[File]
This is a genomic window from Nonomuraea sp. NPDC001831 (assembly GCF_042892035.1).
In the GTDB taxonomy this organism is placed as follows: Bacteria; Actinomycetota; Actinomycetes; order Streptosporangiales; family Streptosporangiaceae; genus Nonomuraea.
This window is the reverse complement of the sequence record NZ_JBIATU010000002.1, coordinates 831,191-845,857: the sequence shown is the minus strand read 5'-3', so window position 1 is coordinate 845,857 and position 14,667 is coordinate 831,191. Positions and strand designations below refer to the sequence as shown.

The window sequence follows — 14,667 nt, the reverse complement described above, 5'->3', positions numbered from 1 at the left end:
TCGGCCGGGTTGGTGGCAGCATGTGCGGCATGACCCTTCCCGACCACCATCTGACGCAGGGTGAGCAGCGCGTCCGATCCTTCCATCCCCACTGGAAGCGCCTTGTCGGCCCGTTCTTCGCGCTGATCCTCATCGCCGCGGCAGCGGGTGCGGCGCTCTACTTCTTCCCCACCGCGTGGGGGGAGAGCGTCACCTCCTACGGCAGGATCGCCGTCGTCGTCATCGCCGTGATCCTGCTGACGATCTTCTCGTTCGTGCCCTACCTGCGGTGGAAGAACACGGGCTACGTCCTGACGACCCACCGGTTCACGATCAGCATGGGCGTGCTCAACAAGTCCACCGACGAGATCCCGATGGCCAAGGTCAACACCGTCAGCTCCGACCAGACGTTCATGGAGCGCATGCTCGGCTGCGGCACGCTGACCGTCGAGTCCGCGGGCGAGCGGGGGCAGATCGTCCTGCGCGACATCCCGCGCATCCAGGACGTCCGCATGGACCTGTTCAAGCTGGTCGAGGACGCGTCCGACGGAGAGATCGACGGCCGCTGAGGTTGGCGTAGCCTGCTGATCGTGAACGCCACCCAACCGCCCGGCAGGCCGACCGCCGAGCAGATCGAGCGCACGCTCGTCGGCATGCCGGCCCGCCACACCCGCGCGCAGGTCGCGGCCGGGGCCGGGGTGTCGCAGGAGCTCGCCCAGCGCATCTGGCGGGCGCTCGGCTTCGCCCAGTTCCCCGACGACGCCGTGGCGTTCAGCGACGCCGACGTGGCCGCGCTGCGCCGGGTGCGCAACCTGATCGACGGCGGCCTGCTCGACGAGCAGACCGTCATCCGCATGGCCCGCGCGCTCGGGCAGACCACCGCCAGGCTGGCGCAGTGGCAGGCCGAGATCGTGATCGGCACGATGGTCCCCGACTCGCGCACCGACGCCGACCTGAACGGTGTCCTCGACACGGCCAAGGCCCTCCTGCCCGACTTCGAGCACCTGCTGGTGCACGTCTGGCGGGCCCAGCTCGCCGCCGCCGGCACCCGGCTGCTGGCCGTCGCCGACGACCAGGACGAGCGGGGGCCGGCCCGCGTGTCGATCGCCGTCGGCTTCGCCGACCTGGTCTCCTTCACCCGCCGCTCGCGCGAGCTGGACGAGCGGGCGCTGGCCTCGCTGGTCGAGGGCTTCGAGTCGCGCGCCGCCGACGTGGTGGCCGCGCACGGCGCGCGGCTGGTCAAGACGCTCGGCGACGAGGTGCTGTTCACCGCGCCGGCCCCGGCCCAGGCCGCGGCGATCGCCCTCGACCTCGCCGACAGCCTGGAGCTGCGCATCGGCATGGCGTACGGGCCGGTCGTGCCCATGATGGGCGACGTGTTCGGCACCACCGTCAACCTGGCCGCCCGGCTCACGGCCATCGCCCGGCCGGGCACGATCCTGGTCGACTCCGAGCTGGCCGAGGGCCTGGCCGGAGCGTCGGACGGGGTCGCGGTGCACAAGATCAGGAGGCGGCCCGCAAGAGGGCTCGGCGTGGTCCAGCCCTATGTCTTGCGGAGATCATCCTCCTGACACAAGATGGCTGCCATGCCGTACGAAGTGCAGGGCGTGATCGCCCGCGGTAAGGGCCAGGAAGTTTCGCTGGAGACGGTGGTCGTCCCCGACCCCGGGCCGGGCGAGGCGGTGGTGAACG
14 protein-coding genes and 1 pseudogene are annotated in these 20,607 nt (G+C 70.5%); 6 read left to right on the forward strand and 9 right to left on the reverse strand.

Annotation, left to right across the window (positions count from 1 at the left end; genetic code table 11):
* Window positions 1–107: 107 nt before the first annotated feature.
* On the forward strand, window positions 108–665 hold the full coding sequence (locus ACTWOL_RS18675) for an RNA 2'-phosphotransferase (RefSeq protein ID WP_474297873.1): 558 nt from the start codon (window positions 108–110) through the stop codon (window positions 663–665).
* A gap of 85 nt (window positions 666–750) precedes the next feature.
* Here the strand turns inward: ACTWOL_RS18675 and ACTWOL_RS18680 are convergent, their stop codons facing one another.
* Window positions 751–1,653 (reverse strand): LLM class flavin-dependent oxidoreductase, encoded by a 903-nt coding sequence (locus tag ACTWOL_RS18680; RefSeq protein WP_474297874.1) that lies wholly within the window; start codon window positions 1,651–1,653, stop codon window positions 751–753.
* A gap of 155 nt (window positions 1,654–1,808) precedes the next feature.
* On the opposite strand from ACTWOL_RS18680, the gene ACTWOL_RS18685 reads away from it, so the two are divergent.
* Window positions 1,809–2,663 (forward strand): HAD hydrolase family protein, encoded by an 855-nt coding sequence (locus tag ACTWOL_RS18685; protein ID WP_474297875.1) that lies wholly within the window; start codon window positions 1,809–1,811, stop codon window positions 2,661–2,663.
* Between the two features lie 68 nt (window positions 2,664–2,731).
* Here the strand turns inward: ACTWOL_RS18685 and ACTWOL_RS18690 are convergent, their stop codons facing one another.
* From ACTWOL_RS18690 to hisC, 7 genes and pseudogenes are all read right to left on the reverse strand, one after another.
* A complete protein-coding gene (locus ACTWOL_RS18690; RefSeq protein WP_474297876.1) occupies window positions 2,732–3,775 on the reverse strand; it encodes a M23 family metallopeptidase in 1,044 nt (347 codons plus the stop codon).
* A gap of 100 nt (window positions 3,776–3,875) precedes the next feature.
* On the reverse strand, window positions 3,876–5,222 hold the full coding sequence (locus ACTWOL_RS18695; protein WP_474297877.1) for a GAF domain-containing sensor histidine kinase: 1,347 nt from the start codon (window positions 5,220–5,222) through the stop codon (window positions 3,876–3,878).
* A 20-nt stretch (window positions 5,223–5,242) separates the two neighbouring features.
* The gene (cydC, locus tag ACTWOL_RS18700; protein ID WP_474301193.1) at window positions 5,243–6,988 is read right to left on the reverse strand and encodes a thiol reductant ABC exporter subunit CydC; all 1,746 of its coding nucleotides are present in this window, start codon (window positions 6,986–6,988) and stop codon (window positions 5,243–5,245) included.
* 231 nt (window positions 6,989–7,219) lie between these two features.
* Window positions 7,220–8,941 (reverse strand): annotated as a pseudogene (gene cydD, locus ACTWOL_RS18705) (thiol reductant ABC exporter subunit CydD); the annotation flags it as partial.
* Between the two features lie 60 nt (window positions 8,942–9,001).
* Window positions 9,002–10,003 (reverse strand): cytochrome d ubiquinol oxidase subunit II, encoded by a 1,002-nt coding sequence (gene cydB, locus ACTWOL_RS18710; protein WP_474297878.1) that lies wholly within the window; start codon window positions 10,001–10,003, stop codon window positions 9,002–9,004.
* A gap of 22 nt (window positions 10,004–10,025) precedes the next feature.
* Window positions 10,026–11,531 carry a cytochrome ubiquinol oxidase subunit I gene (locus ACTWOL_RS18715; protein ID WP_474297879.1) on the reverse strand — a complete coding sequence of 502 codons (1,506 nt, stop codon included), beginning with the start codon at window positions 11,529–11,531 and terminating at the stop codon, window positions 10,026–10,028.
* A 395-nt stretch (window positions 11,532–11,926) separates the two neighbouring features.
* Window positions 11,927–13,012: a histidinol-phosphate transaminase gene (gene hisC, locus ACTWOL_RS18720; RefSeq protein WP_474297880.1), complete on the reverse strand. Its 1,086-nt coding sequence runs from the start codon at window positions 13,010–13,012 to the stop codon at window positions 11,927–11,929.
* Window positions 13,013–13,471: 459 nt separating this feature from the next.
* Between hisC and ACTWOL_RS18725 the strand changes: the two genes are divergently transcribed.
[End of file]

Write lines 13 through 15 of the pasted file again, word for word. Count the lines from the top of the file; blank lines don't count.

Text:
* A gap of 155 nt (window positions 1,654–1,808) precedes the next feature.
* On the opposite strand from ACTWOL_RS18680, the gene ACTWOL_RS18685 reads away from it, so the two are divergent.
* Window positions 1,809–2,663 (forward strand): HAD hydrolase family protein, encoded by an 855-nt coding sequence (locus tag ACTWOL_RS18685; protein ID WP_474297875.1) that lies wholly within the window; start codon window positions 1,809–1,811, stop codon window positions 2,661–2,663.